Sex educator Hannah WittonWikimedia Commons

With over 700,000 YouTube subscribers and 100 million views, Hannah Witton’s friendly and accessible approach to all things sex and relationships has made her one of the UK’s most prominent online sex educators.

Like many sex educators, Witton’s career path stemmed from having a non-inclusive and incomplete sex education in school. In 2020, new policies were put in place in the PSHCE (Personal, Social, Health and Citizenship Education) curriculum in UK schools, making relationships education compulsory in primary schools, and Relationships and Sex Education (RSE) mandatory at secondary level. Schools are encouraged to teach topics like consent, diverse family and relationship models, exploitation, and mental health. However, due to pandemic-related delays, we are only beginning to see these changes come to fruition, and what RSE teaching looks like varies from school to school. Witton calls compulsory RSE in schools a “huge win”, but recognises that “there is still more fighting to do.”

Witton indicates that “there is no mention of pleasure whatsoever in the [new] guidance”, deeming the support and resources given to schools “insufficient.” However, Witton praises individual schools’ work, and eagerly promotes the efforts of sexual wellbeing charities like Brook and School of Sex Ed. Nonetheless, Witton knows that producing a comprehensive sex education for all individuals is a huge task — one content creators can’t do alone. Therefore, she deems RSE at school necessary, because there is no guarantee that young people will do their own research to fill in gaps. “Whilst online education is mostly free and accessible, not everyone who needs it is accessing it [...] Sex education in schools and at home is vital because it allows young people to have a back-and-forth, explore ideas, and for it to be culturally and specifically relevant to them and their needs.”

Witton does not claim to be an omniscient sex educator, instead acknowledging her position as an individual with unique experiences and views. “I try to ensure inclusivity in my work in the language I use, but also in the people I collaborate with, or have as a guest on my podcast, [Doing It].” Platforming diverse voices is not only crucial for sufficient depth and breadth of sex education, but for sexual welfare.

“Make an effort to make all interactions consensual, it helps it to translate to the bedroom”

As Witton steadfastly supports sex positivity, I ask whether she believes it can ever go too far. “Extreme sex positivity can sometimes make people feel shame for being ‘vanilla’, asexual or not having had a sexual experience yet,” Witton acknowledges. “Sex positivity should (and does) include these experiences, and allows space to experience sexuality free from shame, in whatever way is true to you.”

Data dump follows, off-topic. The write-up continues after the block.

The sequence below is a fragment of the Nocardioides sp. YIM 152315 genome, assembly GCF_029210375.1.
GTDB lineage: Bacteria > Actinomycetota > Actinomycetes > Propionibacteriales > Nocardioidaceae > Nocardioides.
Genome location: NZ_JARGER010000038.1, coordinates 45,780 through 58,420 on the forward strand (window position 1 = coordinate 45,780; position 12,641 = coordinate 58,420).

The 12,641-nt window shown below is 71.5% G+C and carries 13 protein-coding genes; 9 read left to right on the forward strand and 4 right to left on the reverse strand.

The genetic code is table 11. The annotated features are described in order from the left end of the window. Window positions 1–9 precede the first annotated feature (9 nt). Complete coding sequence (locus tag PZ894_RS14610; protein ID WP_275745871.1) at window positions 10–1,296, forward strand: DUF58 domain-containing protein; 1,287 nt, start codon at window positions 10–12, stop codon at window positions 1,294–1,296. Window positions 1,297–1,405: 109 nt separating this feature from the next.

While many sex positivity campaigns, due to their anti-patriarchal aims, are directed towards female and non-binary young people, Witton points out that the “assumption that all men are interested in sex all the time” can make many men who experience low desire, or are asexual, feel they are not adhering to the ‘right’ form of masculinity.

How can we encourage sex positivity and safety for university students in Cambridge and beyond? Harking back to her years at the University of Manchester, Witton endorses a “culture of consent” that transcends sex and relationships. “When I think back to my student life, there was pressure to go out, pressure to drink, pressure to just do what the group is doing or ‘down it fresher!’ Consent was not given a second thought. When you start to really make an effort to make all interactions consensual, it helps it to translate to the bedroom.”

Witton’s own relationship with sexuality changed in 2018, when ulcerative colitis resulted in her needing an ileostomy (which she has affectionately named ‘Mona the stoma’). “Becoming disabled has made my sex education more inclusive for sure, and also helped to expand my definition of sex”, she notes, reminding us that “health and disability is a spectrum, and everyone at some point will experience some kind of health thing, even if it’s ageing” that will impact their relationship with sex.


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Witton also clarifies that mental health is as important as physical health. “Mental health can impact our sex lives, and vice versa. Self-esteem, anxiety, eating disorders, and many other mental health issues impact how we feel about ourselves, how we feel in our relationships, and how we feel and function in sex.”

As Witton is a huge fan of personality quizzes, it felt only fitting to end the interview by asking for a recommendation. Witton encourages readers to find their personal love language: “The idea is that we all give and recognise love in different ways, and so if you find yourself in a relationship where you’re saying ‘you never show me that you love me!’ It might actually be that they are showing you in a different language to yours.” The quiz applies both to romantic relationships and relationships with friends and family. “It’s really important to be able to speak each other’s love languages so you can express how you feel in a way that will be understood and appreciated.”